What a remarkable passage! Here, in a relatively brief and rarely cited passage of Heidegger’s essay, “The Origin of the Work of Art,” he speaks of the violence of calculative rationality’s assault upon the thing. But more importantly, he states that the violence done to thing is not “intelligently perceived” by rationality (that which reason has become as ratio), but rather is disclosed through feeling. Further, feeling discloses as well that thought as ratio has perpetuated this violence. Consequently, Heidegger states further that feeling or mood is more reasonable than what has typically passed for thinking as rationality. More reasonable? In what sense?

We have already seen that by the term “thinking,” Heidegger is not referring to what is typically understood as the mental activity of cognition. Rather, thinking is being-thoughtful, dwelling, speaking, gathering, playing, Being. Meditative thinking as thinking is letting be. Now, however, we find that Heidegger asserts that what he calls thinking [what calls for thinking] is closer to feeling or mood than to what usually passes for thinking as calculative rationality.

In this light, consider the following passage from Heidegger’s (1968) What is Called Thinking?:

Joyful things, too, and beautiful and mysterious and gracious things give us food for thought…if only we do not reject the gift by regarding everything that is joyful, beautiful and gracious as the kind of things which should be left to feeling and experience, and kept out of the winds of thought. (Heidegger, 1968, p. 31)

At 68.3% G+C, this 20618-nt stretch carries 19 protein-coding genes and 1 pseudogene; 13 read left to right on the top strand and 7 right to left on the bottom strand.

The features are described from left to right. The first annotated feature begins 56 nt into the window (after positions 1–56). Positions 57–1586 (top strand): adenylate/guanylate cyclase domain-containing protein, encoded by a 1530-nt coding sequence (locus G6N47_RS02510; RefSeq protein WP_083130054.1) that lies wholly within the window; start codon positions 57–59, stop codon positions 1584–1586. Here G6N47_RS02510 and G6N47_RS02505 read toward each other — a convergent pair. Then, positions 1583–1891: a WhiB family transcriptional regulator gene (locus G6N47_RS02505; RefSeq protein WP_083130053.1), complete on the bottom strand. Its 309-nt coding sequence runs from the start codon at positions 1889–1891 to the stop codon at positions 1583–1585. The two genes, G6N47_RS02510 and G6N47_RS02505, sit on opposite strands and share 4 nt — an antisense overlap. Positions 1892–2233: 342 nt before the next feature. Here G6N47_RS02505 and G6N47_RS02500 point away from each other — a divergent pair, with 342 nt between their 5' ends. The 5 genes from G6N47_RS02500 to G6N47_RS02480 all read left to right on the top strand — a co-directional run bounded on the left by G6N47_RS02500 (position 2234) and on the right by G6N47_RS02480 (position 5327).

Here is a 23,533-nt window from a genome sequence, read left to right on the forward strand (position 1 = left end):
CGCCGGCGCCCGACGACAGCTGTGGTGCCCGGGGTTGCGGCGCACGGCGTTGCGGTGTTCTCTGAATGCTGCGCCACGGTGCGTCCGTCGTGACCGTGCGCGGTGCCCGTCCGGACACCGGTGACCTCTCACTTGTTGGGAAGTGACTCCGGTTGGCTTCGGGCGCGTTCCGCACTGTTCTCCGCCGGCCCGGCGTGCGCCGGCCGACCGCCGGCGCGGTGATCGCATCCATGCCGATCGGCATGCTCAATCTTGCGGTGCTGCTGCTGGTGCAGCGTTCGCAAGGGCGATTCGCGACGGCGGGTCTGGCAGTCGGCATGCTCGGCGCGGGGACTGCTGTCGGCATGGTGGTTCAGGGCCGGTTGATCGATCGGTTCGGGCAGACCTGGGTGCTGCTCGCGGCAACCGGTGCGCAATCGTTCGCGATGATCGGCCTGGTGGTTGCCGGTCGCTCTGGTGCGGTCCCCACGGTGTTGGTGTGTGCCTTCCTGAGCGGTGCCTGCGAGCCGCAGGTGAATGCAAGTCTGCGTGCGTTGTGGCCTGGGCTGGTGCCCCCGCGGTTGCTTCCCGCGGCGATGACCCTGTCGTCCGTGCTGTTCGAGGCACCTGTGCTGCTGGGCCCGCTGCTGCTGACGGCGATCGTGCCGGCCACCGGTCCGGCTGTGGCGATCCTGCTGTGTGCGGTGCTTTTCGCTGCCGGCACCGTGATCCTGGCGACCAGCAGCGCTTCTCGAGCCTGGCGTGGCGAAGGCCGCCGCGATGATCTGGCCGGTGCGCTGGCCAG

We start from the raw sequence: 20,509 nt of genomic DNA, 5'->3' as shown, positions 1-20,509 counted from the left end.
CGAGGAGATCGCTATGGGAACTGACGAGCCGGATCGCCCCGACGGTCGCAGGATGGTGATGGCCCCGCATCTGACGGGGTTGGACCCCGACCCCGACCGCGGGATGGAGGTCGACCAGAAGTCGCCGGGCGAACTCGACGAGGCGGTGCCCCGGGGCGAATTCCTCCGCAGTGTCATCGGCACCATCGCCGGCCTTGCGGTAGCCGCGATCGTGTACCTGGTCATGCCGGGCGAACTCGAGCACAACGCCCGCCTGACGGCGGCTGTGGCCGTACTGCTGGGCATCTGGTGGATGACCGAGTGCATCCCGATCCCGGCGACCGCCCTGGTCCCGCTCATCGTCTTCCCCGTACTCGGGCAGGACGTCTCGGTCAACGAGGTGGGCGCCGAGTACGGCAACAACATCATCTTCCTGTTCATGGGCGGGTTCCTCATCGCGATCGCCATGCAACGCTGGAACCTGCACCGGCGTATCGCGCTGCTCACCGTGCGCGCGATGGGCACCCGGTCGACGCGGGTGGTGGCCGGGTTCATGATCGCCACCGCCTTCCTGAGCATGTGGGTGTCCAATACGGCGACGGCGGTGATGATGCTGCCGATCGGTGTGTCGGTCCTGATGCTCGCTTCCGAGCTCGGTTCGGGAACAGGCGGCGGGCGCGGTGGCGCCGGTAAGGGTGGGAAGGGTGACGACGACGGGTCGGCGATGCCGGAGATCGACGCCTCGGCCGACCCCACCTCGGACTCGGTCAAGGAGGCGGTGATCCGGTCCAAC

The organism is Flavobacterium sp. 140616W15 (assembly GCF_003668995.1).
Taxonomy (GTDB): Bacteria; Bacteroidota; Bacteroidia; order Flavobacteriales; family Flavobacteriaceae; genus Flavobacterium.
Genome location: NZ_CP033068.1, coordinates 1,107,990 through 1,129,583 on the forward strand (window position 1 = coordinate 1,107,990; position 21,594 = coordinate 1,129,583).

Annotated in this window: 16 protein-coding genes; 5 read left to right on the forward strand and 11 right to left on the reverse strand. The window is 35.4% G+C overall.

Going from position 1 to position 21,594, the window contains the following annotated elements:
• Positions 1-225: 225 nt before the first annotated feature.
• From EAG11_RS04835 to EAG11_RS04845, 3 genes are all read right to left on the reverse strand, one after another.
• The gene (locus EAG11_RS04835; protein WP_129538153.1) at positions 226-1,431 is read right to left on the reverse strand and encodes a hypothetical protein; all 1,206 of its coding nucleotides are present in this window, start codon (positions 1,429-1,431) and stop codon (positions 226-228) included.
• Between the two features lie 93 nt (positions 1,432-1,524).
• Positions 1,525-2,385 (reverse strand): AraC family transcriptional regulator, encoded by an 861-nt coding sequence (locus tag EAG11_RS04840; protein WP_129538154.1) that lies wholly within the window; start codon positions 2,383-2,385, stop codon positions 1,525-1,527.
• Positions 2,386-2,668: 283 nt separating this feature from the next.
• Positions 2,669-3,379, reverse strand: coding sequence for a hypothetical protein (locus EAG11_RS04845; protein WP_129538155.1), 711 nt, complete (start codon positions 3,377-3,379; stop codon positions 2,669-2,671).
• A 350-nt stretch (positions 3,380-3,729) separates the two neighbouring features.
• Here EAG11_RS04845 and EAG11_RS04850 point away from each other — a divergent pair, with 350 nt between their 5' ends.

Here, Heidegger says that joyful, beautiful, mysterious and gracious things give us food for thought. Indeed, he states that to not think upon things that are joyful, beautiful, mysterious and gracious would be to reject a gift. Further, he goes on to state that the way to reject the gift would be to leave the kinds of things that are joyful, beautiful, mysterious and gracious to feelings and experience that remain severed from the “winds of thought.”

In the above passage from “The Origin of the Work of Art,” we saw that Heidegger does not cleanly separate thinking and feeling; on the contrary, he asserts that feeling is more intelligently perceptive of Being than what we typically understand to be thinking as calculative rationality. These two passages, taken together, suggest that the food for thought, as in meditative thinking, are things that are joyful, beautiful, mysterious, and gracious. Now, one must ask, what would be the feeling or mood that would be the most attuned to things that are joyful, beautiful, mysterious, and gracious—indeed, to the play of Being? Clearly, the most intelligently perceptive answer is joy. Could it be that the attunement or mood of being-thoughtful is joy? Yes, I believe so, if we are to take Heidegger seriously…or rather, playfully. Indeed, thoughtful thinking is joyful thinking.